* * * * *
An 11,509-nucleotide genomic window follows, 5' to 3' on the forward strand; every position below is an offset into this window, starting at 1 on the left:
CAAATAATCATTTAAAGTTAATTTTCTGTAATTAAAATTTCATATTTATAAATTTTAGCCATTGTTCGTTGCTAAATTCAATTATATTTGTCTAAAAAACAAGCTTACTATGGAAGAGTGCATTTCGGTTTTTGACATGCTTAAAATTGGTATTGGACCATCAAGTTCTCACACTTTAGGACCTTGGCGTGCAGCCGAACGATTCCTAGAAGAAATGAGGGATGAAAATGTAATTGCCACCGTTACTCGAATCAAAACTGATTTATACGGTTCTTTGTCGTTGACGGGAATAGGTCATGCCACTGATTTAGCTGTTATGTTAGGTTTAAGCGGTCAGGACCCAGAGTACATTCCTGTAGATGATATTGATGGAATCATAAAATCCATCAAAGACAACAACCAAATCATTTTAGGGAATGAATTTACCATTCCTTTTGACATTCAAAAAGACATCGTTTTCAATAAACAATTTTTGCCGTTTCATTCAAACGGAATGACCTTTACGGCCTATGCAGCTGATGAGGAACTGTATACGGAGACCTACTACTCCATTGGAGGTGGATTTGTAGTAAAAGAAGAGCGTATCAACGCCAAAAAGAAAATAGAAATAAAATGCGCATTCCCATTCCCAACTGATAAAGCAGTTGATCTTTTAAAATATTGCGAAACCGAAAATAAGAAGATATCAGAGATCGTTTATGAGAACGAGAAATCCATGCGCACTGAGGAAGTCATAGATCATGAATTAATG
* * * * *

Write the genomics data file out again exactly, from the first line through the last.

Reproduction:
An 11,509-nucleotide genomic window follows, 5' to 3' on the forward strand; every position below is an offset into this window, starting at 1 on the left:
CAAATAATCATTTAAAGTTAATTTTCTGTAATTAAAATTTCATATTTATAAATTTTAGCCATTGTTCGTTGCTAAATTCAATTATATTTGTCTAAAAAACAAGCTTACTATGGAAGAGTGCATTTCGGTTTTTGACATGCTTAAAATTGGTATTGGACCATCAAGTTCTCACACTTTAGGACCTTGGCGTGCAGCCGAACGATTCCTAGAAGAAATGAGGGATGAAAATGTAATTGCCACCGTTACTCGAATCAAAACTGATTTATACGGTTCTTTGTCGTTGACGGGAATAGGTCATGCCACTGATTTAGCTGTTATGTTAGGTTTAAGCGGTCAGGACCCAGAGTACATTCCTGTAGATGATATTGATGGAATCATAAAATCCATCAAAGACAACAACCAAATCATTTTAGGGAATGAATTTACCATTCCTTTTGACATTCAAAAAGACATCGTTTTCAATAAACAATTTTTGCCGTTTCATTCAAACGGAATGACCTTTACGGCCTATGCAGCTGATGAGGAACTGTATACGGAGACCTACTACTCCATTGGAGGTGGATTTGTAGTAAAAGAAGAGCGTATCAACGCCAAAAAGAAAATAGAAATAAAATGCGCATTCCCATTCCCAACTGATAAAGCAGTTGATCTTTTAAAATATTGCGAAACCGAAAATAAGAAGATATCAGAGATCGTTTATGAGAACGAGAAATCCATGCGCACTGAGGAAGTCATAGATCATGAATTAATG